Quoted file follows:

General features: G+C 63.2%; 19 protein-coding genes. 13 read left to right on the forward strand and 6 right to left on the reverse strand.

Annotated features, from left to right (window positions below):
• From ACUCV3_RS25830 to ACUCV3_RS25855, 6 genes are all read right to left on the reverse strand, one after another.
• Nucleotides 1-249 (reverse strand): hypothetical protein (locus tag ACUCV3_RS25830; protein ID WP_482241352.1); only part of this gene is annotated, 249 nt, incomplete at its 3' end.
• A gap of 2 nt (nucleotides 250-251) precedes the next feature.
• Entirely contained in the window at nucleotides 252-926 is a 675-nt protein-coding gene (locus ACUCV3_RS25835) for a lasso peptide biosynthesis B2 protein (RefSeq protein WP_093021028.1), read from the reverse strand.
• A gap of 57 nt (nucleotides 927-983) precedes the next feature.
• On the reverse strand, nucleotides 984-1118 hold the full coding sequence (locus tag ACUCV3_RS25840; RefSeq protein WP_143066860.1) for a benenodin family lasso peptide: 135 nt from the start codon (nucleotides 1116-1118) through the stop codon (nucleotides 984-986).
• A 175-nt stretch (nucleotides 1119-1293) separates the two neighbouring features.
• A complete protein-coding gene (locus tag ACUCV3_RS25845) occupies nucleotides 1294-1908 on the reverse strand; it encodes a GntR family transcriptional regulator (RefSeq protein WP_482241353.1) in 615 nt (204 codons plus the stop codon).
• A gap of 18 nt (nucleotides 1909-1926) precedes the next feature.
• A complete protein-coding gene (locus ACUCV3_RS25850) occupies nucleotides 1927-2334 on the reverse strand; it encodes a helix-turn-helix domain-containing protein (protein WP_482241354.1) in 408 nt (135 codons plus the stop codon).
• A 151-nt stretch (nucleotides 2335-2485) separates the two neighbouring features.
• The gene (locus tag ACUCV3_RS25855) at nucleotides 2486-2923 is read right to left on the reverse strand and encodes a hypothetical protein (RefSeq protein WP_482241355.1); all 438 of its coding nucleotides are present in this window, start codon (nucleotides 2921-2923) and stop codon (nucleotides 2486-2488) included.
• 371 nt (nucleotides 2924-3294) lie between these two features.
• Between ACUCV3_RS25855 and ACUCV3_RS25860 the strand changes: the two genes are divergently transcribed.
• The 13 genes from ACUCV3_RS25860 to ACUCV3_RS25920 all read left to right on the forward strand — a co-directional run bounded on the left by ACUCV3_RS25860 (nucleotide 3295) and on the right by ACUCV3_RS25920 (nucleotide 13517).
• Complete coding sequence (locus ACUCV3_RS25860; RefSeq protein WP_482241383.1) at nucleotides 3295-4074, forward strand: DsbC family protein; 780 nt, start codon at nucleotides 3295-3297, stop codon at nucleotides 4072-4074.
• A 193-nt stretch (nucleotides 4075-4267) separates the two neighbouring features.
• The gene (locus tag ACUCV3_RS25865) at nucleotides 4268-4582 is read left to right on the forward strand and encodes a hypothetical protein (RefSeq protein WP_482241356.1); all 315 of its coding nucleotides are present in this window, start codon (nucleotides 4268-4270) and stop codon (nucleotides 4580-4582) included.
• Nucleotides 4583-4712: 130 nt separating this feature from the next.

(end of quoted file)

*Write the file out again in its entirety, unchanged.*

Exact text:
General features: G+C 63.2%; 19 protein-coding genes. 13 read left to right on the forward strand and 6 right to left on the reverse strand.

Annotated features, from left to right (window positions below):
• From ACUCV3_RS25830 to ACUCV3_RS25855, 6 genes are all read right to left on the reverse strand, one after another.
• Nucleotides 1-249 (reverse strand): hypothetical protein (locus tag ACUCV3_RS25830; protein ID WP_482241352.1); only part of this gene is annotated, 249 nt, incomplete at its 3' end.
• A gap of 2 nt (nucleotides 250-251) precedes the next feature.
• Entirely contained in the window at nucleotides 252-926 is a 675-nt protein-coding gene (locus ACUCV3_RS25835) for a lasso peptide biosynthesis B2 protein (RefSeq protein WP_093021028.1), read from the reverse strand.
• A gap of 57 nt (nucleotides 927-983) precedes the next feature.
• On the reverse strand, nucleotides 984-1118 hold the full coding sequence (locus tag ACUCV3_RS25840; RefSeq protein WP_143066860.1) for a benenodin family lasso peptide: 135 nt from the start codon (nucleotides 1116-1118) through the stop codon (nucleotides 984-986).
• A 175-nt stretch (nucleotides 1119-1293) separates the two neighbouring features.
• A complete protein-coding gene (locus tag ACUCV3_RS25845) occupies nucleotides 1294-1908 on the reverse strand; it encodes a GntR family transcriptional regulator (RefSeq protein WP_482241353.1) in 615 nt (204 codons plus the stop codon).
• A gap of 18 nt (nucleotides 1909-1926) precedes the next feature.
• A complete protein-coding gene (locus ACUCV3_RS25850) occupies nucleotides 1927-2334 on the reverse strand; it encodes a helix-turn-helix domain-containing protein (protein WP_482241354.1) in 408 nt (135 codons plus the stop codon).
• A 151-nt stretch (nucleotides 2335-2485) separates the two neighbouring features.
• The gene (locus tag ACUCV3_RS25855) at nucleotides 2486-2923 is read right to left on the reverse strand and encodes a hypothetical protein (RefSeq protein WP_482241355.1); all 438 of its coding nucleotides are present in this window, start codon (nucleotides 2921-2923) and stop codon (nucleotides 2486-2488) included.
• 371 nt (nucleotides 2924-3294) lie between these two features.
• Between ACUCV3_RS25855 and ACUCV3_RS25860 the strand changes: the two genes are divergently transcribed.
• The 13 genes from ACUCV3_RS25860 to ACUCV3_RS25920 all read left to right on the forward strand — a co-directional run bounded on the left by ACUCV3_RS25860 (nucleotide 3295) and on the right by ACUCV3_RS25920 (nucleotide 13517).
• Complete coding sequence (locus ACUCV3_RS25860; RefSeq protein WP_482241383.1) at nucleotides 3295-4074, forward strand: DsbC family protein; 780 nt, start codon at nucleotides 3295-3297, stop codon at nucleotides 4072-4074.
• A 193-nt stretch (nucleotides 4075-4267) separates the two neighbouring features.
• The gene (locus tag ACUCV3_RS25865) at nucleotides 4268-4582 is read left to right on the forward strand and encodes a hypothetical protein (RefSeq protein WP_482241356.1); all 315 of its coding nucleotides are present in this window, start codon (nucleotides 4268-4270) and stop codon (nucleotides 4580-4582) included.
• Nucleotides 4583-4712: 130 nt separating this feature from the next.